|"Law & Order: SVU" understands the joys of ambiguity.|
One of this season's best episodes was a thistle of a story involving a professor ("The O.C.'s" Billy Campbell) accused of raping his student (Shannyn Sossamon), each of whom lost credibility, gained it and then completely mangled it. (From Campbell to Martin Short as a baleful psychic, "SVU" is a prime showcase for pigeonholed actors trying to stretch.)
The case galvanized the lead detectives: The prof's nice-guy studliness appealed to macho family man Elliot Stabler (Christopher Meloni); the girl found an advocate in Stabler's partner, Olivia Benson (Golden Globe winner Mariska Hargitay), herself the child of rape. The episode epitomizes SVU's niche: allowing a mystery to shed a glimmer of light on its detectives' inner lives.
A glimmer, please. The divorce arc of Meloni's Stabler is turning him into a distracting blow-stack. In the March 1 episode, unstable Stabler spent an hour spitting and screaming at Matthew Modine's killer. (Actually uttered: ''I should put you in pigtails, you little bitch.'') He's becoming less Popeye Doyle and more Bluto.
EW Grade: B
'Law & Order: Trial by Jury'
"Law & Order: Trial by Jury" isn't bad. It's just not necessary.
Set during the trial of a crime, the series follows the strategies of Assistant DA Tracey Kibre ("Cheers'" Bebe Neuwirth, who plays Kibre like Lilith dipped in cinnamon). It also dives into the (usually ugly) schemes of the defense attorneys, played by rotating guest stars like Annabella Sciorra.
"Trial" has the reliable rhythms of any "Law & Order" -- even its twists feel familiar. Worse, there's no drama to be wrung from Kibre's legal wrangling: As the good guy, she never gets dirty.
Instead, "Trial" finds villains in wildly guilty defendants, unbelievably prejudiced judges and seriously nasty defense attorneys (Lorraine Bracco played a lawyer who actually drove her vigilante client to the murder scene -- a silly story that was, admittedly, pretty fun).
In the end, though, "Trial" never justifies its existence as the fourth member of the crowded franchise. In legal jargon: It's a nuisance suit.
EW Grade: B-
'Law & Order: Criminal Intent'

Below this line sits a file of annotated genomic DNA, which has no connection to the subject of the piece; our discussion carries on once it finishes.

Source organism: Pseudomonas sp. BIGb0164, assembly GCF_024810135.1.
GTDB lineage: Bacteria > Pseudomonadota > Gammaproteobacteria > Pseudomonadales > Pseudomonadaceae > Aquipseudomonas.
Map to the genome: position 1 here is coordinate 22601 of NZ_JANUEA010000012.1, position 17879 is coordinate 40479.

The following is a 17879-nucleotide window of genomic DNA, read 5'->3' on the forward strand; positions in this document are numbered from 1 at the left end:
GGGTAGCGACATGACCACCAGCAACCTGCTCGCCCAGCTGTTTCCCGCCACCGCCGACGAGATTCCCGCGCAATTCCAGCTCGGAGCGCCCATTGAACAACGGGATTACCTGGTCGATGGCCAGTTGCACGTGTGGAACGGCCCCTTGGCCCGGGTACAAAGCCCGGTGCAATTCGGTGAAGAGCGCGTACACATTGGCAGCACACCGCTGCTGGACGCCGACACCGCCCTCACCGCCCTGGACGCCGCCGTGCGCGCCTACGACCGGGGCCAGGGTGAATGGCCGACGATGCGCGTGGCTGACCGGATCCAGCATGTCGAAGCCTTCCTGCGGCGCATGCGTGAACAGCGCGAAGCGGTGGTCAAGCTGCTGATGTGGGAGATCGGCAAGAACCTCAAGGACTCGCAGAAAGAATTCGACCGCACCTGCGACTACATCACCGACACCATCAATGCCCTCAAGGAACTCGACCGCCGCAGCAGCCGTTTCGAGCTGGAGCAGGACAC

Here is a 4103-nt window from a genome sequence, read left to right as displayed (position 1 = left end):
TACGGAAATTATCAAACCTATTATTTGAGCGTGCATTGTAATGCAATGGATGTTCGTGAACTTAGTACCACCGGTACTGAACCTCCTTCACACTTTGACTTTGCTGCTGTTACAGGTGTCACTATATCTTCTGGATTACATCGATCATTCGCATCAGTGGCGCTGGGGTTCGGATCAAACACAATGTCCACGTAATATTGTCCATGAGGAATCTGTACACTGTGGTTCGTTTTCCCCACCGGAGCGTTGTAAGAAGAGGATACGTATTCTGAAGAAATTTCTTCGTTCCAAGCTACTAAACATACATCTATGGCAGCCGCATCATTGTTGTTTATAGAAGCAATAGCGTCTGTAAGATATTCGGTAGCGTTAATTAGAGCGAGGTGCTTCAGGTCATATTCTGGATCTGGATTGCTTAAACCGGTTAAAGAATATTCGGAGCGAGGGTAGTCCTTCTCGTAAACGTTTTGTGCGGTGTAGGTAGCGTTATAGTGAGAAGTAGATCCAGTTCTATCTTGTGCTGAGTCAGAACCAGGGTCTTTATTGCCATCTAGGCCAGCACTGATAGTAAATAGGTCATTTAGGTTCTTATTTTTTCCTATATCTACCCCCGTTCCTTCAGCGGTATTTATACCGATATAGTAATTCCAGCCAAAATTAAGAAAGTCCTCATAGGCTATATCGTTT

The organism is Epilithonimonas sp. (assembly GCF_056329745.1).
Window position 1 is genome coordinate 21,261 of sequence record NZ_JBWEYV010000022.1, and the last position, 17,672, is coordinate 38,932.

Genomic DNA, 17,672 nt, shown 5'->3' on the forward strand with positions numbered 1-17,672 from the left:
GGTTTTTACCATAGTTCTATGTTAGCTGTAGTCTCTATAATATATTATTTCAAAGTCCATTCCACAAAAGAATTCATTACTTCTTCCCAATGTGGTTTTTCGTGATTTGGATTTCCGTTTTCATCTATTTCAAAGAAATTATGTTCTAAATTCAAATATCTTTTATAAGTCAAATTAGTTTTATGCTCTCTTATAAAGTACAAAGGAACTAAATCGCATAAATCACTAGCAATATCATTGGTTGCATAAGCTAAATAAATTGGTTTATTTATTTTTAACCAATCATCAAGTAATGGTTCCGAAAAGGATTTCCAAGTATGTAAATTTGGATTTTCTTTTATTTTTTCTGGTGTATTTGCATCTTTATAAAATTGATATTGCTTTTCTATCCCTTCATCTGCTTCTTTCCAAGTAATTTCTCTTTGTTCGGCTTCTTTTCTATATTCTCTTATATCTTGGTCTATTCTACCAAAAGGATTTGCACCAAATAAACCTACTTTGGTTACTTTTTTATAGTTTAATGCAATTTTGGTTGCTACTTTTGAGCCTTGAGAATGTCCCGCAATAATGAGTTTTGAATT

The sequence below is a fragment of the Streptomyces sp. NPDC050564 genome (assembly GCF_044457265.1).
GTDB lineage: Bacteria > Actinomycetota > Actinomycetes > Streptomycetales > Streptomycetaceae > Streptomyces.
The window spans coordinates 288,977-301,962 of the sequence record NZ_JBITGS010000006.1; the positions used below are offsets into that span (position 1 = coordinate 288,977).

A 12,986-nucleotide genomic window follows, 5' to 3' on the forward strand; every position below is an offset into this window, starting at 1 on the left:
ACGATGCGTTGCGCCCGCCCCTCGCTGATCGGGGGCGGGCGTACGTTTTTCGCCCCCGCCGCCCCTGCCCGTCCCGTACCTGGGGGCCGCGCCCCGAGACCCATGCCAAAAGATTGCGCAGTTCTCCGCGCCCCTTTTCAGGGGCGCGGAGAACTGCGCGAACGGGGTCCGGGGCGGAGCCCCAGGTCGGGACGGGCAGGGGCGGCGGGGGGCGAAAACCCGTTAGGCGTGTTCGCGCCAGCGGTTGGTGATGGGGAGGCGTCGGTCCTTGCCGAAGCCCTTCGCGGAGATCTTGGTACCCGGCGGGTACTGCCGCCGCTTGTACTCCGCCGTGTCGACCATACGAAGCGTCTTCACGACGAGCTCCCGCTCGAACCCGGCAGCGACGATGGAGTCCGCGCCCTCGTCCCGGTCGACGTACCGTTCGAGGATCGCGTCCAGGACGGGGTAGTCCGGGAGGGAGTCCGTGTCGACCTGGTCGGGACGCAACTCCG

Let's talk Vincent D'Onofrio and "Law & Order: Criminal Intent." You say showboat. I say unfairly maligned delight.
After dialing it down to an 11, D'Onofrio -- along with some creepy stories -- is turning "CI" into the best of the "L&O" franchise. "CI" has its own unique, filmic aesthetic: In an Andrea Yates-inspired story, a shot of a cul-de-sac captures the looping anxiety of the murderous housemom who lives there; in another episode, a Bobby Fischer-like prodigy is surrounded by police, who close in on him like pieces on a chessboard.
Sure, D'Onofrio's Det. Robert Goren is still a know-it-all. This season, he diagnosed emphysema, confidently discussed antique silver -- even disarmed a gang of killer prison guards using only psychology: ''You belong to your church choir ... you were in the Navy ...''
Goren's still written big, but the actor has toned down his tics while maintaining a low-heat oddness refreshing in "L&O's" reserved world. (Although his partner, Kathryn Erbe, so mesmerizing as a baby killer in "Oz," deserves more to do.)
A guest appearance by Chris Noth, reprising his role as roguish Det. Mike Logan -- plaid tie and foxy grin intact -- was a surprising treat. That's key, since next season Noth will share the "CI" caseload with D'Onofrio. Here's hoping for "SVU"-style flashes of the detective's haunted background. (Dig up ''Indifference'' from season 1 of the original "L&O": In a few violent sentences, Logan creates a deeply disturbing portrait of his never-seen mother.)
Perhaps Noth, with his doting "Sex and the City" fan base, can help revive this low-rated "Law & Order." It deserves a second look.
EW Grade: B+